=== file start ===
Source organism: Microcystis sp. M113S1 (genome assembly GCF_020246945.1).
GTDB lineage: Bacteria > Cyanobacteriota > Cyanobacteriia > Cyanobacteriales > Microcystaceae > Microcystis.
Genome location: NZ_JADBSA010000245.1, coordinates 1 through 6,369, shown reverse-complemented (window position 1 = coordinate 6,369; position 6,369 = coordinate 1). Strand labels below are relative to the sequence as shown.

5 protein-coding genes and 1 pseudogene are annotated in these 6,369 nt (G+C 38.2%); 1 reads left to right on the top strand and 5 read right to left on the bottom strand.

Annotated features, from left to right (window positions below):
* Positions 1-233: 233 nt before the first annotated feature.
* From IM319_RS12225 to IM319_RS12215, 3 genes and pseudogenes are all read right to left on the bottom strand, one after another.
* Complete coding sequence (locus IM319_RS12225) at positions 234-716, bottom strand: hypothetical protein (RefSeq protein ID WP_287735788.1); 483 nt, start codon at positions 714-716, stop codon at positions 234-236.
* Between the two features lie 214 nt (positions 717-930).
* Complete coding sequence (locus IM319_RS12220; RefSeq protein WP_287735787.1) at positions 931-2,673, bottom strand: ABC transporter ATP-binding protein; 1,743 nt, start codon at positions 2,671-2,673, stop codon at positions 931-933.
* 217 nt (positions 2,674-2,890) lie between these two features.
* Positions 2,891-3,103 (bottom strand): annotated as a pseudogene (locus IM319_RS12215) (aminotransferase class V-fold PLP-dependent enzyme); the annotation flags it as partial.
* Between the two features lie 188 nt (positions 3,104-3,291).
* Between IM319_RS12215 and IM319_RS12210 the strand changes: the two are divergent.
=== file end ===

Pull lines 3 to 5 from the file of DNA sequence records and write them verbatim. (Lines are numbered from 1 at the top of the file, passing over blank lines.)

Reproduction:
Genome location: NZ_JADBSA010000245.1, coordinates 1 through 6,369, shown reverse-complemented (window position 1 = coordinate 6,369; position 6,369 = coordinate 1). Strand labels below are relative to the sequence as shown.

5 protein-coding genes and 1 pseudogene are annotated in these 6,369 nt (G+C 38.2%); 1 reads left to right on the top strand and 5 read right to left on the bottom strand.

Annotated features, from left to right (window positions below):